Much of what goes into my mother's parenting method comes from the void she felt as a child. The attention and the care she provided us were what she longed for. Had she gone out at night, there likely wouldn't be anyone worrying about her whereabouts. Meanwhile, she was unable to sleep until we made it home safely.

As is often the case in DR, mami wasn't raised by her parents. "Mira muchacho, yo andaba de casa en casa, como una ectera." At 12, she arrived at the home of my grandmother's sister. This aunt and her husband helped retrieve her birth certificate and enroll her in school. As she recalls, "Ahi fue que yo por fin vi la gloria."

Mami, a reference book for refranes, got one for almost every occasion. She discourages late-night snacking: "Come lo que vas a comer ahora, y cierra con broches de oro." Whenever we look messy, "Tu parece una gallina mata a escobazo." If we did things without permission, we'd hear, "Ustedes andan por ahi como chivos sin ley." If she finds something to be overhyped or lackluster, she says, "Es mas la sal, que el chivo." She loves to say, "Me hice la chiva loca" to describe when she has played dumb or feigned ignorance. Goats seem to make for great use in phrases.

I have battled weight issues my entire life, and mami is the first to say, "Hijo tu tienes que rebajar un poco." I'll mention that I'll be skipping dinner to do some intermittent fasting. She's then worried, "Pero no es pasar hambre tampoco." Anytime I go on a diet and lose substantial weight, she wonders if I haven't done some irreparable damage and won't be able to stop losing weight.

Mami is also the type to check in daily. We speak almost every day by phone. Even if it's just to see how my commute was to work. Of course, for me, it's easier to send a text, but she responds to texts with a call. She calls nightly to see about her granddaughters; the only problem is she calls when we're putting them down.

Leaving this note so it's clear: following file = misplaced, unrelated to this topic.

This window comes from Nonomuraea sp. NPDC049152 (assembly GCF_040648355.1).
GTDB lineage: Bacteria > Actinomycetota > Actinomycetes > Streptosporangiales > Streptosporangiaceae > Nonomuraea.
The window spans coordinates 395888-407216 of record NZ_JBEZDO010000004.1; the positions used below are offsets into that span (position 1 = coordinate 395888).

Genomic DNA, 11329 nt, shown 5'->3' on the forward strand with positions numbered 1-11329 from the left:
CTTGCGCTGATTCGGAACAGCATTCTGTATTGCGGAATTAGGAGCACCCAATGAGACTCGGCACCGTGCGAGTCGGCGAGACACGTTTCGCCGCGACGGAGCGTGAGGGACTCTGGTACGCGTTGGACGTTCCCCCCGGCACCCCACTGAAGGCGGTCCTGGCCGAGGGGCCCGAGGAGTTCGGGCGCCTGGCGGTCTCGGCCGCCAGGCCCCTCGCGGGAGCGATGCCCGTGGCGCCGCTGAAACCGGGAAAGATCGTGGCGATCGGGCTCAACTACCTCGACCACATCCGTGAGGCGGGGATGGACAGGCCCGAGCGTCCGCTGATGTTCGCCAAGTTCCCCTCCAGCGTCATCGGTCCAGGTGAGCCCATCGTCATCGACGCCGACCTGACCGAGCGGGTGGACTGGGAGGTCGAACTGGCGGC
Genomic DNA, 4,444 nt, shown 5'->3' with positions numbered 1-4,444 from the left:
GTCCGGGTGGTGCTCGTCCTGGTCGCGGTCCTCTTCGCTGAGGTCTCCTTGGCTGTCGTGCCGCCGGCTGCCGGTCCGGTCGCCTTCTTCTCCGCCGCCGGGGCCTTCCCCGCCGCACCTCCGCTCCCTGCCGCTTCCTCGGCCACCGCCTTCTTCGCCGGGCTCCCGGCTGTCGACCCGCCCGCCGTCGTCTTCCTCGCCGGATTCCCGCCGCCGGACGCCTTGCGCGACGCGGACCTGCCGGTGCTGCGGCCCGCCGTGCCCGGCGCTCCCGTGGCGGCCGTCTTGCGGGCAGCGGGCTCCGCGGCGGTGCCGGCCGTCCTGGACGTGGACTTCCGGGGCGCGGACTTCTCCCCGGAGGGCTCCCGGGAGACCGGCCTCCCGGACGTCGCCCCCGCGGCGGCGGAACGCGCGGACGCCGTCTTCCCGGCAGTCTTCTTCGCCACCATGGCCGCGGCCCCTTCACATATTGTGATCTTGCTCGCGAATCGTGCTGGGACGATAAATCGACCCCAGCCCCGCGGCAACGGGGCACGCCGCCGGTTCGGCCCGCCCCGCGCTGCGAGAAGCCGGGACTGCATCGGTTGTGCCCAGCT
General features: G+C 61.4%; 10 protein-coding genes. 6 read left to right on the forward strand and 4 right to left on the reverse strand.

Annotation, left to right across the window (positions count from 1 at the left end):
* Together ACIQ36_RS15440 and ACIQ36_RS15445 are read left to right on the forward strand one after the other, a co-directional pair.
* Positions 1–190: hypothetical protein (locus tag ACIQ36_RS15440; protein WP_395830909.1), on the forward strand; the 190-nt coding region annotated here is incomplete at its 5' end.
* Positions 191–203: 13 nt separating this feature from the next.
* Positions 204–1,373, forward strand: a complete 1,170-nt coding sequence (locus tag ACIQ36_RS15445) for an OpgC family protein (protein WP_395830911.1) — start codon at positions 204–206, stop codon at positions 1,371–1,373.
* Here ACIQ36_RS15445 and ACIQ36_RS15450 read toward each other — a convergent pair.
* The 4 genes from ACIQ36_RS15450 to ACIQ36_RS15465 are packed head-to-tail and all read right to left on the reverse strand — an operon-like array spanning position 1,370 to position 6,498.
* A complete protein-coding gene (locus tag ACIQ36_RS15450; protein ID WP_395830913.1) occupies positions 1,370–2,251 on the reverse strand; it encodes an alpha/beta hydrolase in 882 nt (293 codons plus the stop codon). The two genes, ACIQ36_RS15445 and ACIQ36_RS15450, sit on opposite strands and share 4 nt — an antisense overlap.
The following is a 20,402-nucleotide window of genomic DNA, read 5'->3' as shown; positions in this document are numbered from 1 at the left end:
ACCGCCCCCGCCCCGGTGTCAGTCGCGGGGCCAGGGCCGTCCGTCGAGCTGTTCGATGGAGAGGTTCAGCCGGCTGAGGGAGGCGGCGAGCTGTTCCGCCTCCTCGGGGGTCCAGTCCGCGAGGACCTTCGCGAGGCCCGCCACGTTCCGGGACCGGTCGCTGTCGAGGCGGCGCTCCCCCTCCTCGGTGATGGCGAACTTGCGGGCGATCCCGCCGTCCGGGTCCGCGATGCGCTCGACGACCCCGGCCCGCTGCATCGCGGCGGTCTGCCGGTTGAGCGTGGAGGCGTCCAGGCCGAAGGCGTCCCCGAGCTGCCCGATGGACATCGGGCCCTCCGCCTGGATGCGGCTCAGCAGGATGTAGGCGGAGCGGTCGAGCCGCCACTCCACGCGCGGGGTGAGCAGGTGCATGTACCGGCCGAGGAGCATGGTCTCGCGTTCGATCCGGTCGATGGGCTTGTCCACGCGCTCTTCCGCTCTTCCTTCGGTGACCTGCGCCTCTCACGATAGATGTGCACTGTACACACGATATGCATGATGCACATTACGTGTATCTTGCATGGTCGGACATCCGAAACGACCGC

¿Y las mujeres, ya se durmieron?

¡Mami! Estamos en eso, la llamo ahorita.

Si, si esta bien mi hijo.

At this point, shame on me for even picking up. In my defense, though, she and my dad are at an age where I see the call, and immediately I'm worried. I also can't send a message saying, "La llamo en un ratito" because she'll just call again.

My greatest vulnerability is my children and what could happen to them outside my care. Finding good childcare is an enormous challenge; trusting them is no easy task, and reasonable pricing is unheard of. When our daughters started school, my parents volunteered to help with drop-off/pick-up. My wife and I greatly appreciate the assistance. The fact that my parents do it for free is a blessing. The folded laundry is the cherry on top.

Alas, some things come along with family that one wouldn't get from hiring a stranger. Having my middle daughter point out that "Abuela dijo que esas galletitas son para las niñas y no para ti," for example, or when I go for a second serving of food and my oldest daughter exclaims, "Dice abuela que tu no tienes necesidad de servirte mas de una vez," seems like a bit much. It's absolutely unnecessary; she's trained my children to shame me in my own home.

While I could do without the judgment, it truly is great to have her around the girls. She always tells me of their adventures walking to and from the bus stop. Meanwhile, the girls always fill me in on their afterschool meals.

“Papi, abuela hizo pure de papa, pero el tuyo es mejor.” Abuela doesn’t know her recipes have undergone some changes.

I benefitted from having parents who were present and caring; that nurtured me into the man I am today. My mother wasn't as fortunate; she suffered through many difficult moments but overcame unimaginable odds. Her nature as a protector has been to guide her children and ensure they had what she never did.

For this, I am eternally grateful. Words will always fall short, but they're a start.

¡Gracias mami!

 

Henry Suarez is a Dominican-American writer, born and raised in Corona, Queens. He now resides in Westchester, NY, with his wife and daughters. His writing focuses mainly on the immigrant experience, growing up bicultural/bilingual, and his journey through fatherhood.

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What a wonderful and heart warming piece, loved your daughters commentary hahahah